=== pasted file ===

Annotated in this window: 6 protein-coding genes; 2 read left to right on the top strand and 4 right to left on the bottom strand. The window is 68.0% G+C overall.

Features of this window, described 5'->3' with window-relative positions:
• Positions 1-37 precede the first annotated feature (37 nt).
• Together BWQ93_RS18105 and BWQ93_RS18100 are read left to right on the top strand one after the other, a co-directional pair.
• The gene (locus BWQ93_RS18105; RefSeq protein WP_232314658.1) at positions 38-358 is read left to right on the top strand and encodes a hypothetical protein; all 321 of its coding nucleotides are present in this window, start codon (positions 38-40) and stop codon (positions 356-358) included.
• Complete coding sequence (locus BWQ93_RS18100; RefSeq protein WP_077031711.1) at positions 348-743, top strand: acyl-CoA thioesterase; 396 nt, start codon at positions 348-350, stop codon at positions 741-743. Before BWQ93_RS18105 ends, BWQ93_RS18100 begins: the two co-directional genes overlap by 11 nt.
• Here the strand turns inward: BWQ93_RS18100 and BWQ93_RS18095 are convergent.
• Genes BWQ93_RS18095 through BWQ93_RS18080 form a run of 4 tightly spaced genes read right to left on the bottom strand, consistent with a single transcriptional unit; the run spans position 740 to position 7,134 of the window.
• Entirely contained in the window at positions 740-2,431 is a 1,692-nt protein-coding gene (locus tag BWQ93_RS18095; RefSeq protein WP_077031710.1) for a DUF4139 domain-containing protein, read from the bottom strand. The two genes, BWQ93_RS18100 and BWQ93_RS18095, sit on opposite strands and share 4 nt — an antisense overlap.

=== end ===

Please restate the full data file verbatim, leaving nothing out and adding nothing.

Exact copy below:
Annotated in this window: 6 protein-coding genes; 2 read left to right on the top strand and 4 right to left on the bottom strand. The window is 68.0% G+C overall.

Features of this window, described 5'->3' with window-relative positions:
• Positions 1-37 precede the first annotated feature (37 nt).
• Together BWQ93_RS18105 and BWQ93_RS18100 are read left to right on the top strand one after the other, a co-directional pair.
• The gene (locus BWQ93_RS18105; RefSeq protein WP_232314658.1) at positions 38-358 is read left to right on the top strand and encodes a hypothetical protein; all 321 of its coding nucleotides are present in this window, start codon (positions 38-40) and stop codon (positions 356-358) included.
• Complete coding sequence (locus BWQ93_RS18100; RefSeq protein WP_077031711.1) at positions 348-743, top strand: acyl-CoA thioesterase; 396 nt, start codon at positions 348-350, stop codon at positions 741-743. Before BWQ93_RS18105 ends, BWQ93_RS18100 begins: the two co-directional genes overlap by 11 nt.
• Here the strand turns inward: BWQ93_RS18100 and BWQ93_RS18095 are convergent.
• Genes BWQ93_RS18095 through BWQ93_RS18080 form a run of 4 tightly spaced genes read right to left on the bottom strand, consistent with a single transcriptional unit; the run spans position 740 to position 7,134 of the window.
• Entirely contained in the window at positions 740-2,431 is a 1,692-nt protein-coding gene (locus tag BWQ93_RS18095; RefSeq protein WP_077031710.1) for a DUF4139 domain-containing protein, read from the bottom strand. The two genes, BWQ93_RS18100 and BWQ93_RS18095, sit on opposite strands and share 4 nt — an antisense overlap.